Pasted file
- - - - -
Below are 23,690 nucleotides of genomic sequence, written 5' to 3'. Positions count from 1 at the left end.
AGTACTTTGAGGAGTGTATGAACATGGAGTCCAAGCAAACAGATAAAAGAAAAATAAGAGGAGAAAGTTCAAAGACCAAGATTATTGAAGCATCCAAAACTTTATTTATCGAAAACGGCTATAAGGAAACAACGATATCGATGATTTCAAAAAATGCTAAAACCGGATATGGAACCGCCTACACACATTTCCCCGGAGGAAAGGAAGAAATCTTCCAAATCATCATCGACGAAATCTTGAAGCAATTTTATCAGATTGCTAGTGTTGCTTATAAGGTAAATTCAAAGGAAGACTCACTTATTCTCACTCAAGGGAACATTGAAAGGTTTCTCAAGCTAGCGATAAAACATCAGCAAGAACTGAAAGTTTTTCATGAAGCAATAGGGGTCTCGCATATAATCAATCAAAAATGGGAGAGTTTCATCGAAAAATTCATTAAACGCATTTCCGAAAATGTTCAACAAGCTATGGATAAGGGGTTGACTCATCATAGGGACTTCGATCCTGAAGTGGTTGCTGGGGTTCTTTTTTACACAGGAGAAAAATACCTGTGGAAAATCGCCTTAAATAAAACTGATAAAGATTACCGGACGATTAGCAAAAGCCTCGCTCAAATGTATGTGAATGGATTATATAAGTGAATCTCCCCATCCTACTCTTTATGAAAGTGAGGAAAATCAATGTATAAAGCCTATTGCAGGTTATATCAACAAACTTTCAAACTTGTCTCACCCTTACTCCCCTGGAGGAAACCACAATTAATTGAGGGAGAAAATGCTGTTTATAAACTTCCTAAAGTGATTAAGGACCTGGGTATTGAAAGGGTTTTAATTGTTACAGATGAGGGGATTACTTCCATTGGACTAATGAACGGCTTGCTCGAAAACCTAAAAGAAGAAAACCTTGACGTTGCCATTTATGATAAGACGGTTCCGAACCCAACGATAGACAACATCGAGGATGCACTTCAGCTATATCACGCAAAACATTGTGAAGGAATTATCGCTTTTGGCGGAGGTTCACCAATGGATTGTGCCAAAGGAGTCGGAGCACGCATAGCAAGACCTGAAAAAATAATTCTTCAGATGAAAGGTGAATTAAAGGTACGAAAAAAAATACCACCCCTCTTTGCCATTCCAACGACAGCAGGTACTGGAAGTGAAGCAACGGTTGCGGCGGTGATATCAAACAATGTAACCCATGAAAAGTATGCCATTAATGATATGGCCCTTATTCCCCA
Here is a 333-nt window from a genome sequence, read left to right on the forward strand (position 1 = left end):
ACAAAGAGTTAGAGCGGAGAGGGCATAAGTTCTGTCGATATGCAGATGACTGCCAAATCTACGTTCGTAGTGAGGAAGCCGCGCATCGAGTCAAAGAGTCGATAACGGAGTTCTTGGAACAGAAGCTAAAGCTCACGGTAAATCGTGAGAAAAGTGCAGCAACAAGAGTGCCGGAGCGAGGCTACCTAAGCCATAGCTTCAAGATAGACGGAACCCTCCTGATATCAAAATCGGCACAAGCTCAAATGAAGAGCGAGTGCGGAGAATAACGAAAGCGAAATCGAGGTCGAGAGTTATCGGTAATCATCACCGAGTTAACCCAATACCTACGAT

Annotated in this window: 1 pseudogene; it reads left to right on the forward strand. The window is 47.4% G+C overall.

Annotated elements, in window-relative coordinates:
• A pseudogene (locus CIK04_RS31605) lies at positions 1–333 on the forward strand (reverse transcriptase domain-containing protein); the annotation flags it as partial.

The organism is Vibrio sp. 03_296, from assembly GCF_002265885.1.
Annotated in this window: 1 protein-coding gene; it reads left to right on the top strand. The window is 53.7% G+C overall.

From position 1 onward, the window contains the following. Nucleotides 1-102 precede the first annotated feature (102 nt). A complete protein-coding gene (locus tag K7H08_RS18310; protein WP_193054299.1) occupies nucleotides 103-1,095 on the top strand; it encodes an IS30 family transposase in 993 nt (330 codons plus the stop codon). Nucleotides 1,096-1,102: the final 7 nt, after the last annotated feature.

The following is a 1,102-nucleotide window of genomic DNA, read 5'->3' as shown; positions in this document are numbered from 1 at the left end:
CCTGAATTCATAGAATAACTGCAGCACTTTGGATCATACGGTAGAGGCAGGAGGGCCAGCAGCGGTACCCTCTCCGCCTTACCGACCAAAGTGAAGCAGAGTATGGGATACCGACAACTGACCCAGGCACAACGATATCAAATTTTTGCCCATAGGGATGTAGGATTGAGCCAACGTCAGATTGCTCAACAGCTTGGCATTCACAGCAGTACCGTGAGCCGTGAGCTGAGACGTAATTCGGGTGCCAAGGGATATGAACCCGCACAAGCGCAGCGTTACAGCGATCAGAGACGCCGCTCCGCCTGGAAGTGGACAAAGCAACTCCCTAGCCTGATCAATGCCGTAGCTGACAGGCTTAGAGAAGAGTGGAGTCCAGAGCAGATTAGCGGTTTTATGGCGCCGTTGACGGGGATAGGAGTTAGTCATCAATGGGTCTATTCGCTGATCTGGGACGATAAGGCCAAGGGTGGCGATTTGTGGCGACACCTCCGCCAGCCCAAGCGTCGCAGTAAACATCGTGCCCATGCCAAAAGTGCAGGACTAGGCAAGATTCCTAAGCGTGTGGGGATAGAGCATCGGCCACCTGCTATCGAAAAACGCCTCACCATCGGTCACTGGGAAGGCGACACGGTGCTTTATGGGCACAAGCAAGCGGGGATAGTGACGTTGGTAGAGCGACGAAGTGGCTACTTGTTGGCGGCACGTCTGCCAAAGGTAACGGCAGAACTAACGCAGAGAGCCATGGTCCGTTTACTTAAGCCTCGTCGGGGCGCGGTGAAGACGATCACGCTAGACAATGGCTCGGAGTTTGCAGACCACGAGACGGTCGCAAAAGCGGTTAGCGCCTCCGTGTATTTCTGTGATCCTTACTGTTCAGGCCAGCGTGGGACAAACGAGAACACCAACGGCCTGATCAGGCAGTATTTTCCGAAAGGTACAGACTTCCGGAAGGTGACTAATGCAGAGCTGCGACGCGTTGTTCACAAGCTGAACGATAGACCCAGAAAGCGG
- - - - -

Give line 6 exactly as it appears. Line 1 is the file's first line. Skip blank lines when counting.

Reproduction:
Annotated elements, in window-relative coordinates: